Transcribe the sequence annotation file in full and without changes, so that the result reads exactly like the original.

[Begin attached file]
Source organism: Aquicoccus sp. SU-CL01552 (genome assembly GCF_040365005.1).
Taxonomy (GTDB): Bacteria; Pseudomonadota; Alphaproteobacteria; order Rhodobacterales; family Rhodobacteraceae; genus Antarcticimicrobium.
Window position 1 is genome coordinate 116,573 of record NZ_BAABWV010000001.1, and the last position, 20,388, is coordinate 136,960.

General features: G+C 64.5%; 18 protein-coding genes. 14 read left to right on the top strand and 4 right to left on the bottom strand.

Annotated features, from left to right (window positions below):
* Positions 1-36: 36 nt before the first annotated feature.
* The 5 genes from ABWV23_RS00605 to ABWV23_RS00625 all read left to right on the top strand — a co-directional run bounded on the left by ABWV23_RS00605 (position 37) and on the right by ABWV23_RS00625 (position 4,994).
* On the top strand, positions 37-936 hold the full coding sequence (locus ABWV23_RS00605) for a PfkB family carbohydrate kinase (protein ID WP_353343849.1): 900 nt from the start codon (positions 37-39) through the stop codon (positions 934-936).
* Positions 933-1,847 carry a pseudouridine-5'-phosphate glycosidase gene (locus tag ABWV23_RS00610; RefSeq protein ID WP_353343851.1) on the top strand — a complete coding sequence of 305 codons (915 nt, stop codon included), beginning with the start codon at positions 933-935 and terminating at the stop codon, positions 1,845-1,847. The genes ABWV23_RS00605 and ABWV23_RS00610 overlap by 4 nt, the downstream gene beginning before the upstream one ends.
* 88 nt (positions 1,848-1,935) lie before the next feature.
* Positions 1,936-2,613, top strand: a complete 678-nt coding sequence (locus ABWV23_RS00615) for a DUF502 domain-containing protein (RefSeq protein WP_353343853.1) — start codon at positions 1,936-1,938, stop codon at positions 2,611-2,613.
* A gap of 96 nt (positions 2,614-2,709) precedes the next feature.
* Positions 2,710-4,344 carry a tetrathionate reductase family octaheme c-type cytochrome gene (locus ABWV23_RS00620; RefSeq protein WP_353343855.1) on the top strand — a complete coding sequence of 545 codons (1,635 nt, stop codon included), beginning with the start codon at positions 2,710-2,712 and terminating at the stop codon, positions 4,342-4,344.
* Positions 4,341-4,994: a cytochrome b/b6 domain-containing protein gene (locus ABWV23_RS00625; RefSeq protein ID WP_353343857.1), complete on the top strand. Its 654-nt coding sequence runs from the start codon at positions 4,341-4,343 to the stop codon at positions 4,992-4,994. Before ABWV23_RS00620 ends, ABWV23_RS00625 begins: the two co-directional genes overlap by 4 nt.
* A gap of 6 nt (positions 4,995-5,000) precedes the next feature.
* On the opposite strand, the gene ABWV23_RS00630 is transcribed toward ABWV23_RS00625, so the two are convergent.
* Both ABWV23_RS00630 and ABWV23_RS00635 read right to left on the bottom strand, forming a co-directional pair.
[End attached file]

Source organism: Aquicoccus sp. SU-CL01552 (genome assembly GCF_040365005.1).
Taxonomy (GTDB): Bacteria; Pseudomonadota; Alphaproteobacteria; order Rhodobacterales; family Rhodobacteraceae; genus Antarcticimicrobium.
Window position 1 is genome coordinate 116,573 of record NZ_BAABWV010000001.1, and the last position, 20,388, is coordinate 136,960.

General features: G+C 64.5%; 18 protein-coding genes. 14 read left to right on the top strand and 4 right to left on the bottom strand.

Annotated features, from left to right (window positions below):
* Positions 1-36: 36 nt before the first annotated feature.
* The 5 genes from ABWV23_RS00605 to ABWV23_RS00625 all read left to right on the top strand — a co-directional run bounded on the left by ABWV23_RS00605 (position 37) and on the right by ABWV23_RS00625 (position 4,994).
* On the top strand, positions 37-936 hold the full coding sequence (locus ABWV23_RS00605) for a PfkB family carbohydrate kinase (protein ID WP_353343849.1): 900 nt from the start codon (positions 37-39) through the stop codon (positions 934-936).
* Positions 933-1,847 carry a pseudouridine-5'-phosphate glycosidase gene (locus tag ABWV23_RS00610; RefSeq protein ID WP_353343851.1) on the top strand — a complete coding sequence of 305 codons (915 nt, stop codon included), beginning with the start codon at positions 933-935 and terminating at the stop codon, positions 1,845-1,847. The genes ABWV23_RS00605 and ABWV23_RS00610 overlap by 4 nt, the downstream gene beginning before the upstream one ends.
* 88 nt (positions 1,848-1,935) lie before the next feature.
* Positions 1,936-2,613, top strand: a complete 678-nt coding sequence (locus ABWV23_RS00615) for a DUF502 domain-containing protein (RefSeq protein WP_353343853.1) — start codon at positions 1,936-1,938, stop codon at positions 2,611-2,613.
* A gap of 96 nt (positions 2,614-2,709) precedes the next feature.
* Positions 2,710-4,344 carry a tetrathionate reductase family octaheme c-type cytochrome gene (locus ABWV23_RS00620; RefSeq protein WP_353343855.1) on the top strand — a complete coding sequence of 545 codons (1,635 nt, stop codon included), beginning with the start codon at positions 2,710-2,712 and terminating at the stop codon, positions 4,342-4,344.
* Positions 4,341-4,994: a cytochrome b/b6 domain-containing protein gene (locus ABWV23_RS00625; RefSeq protein ID WP_353343857.1), complete on the top strand. Its 654-nt coding sequence runs from the start codon at positions 4,341-4,343 to the stop codon at positions 4,992-4,994. Before ABWV23_RS00620 ends, ABWV23_RS00625 begins: the two co-directional genes overlap by 4 nt.
* A gap of 6 nt (positions 4,995-5,000) precedes the next feature.
* On the opposite strand, the gene ABWV23_RS00630 is transcribed toward ABWV23_RS00625, so the two are convergent.
* Both ABWV23_RS00630 and ABWV23_RS00635 read right to left on the bottom strand, forming a co-directional pair.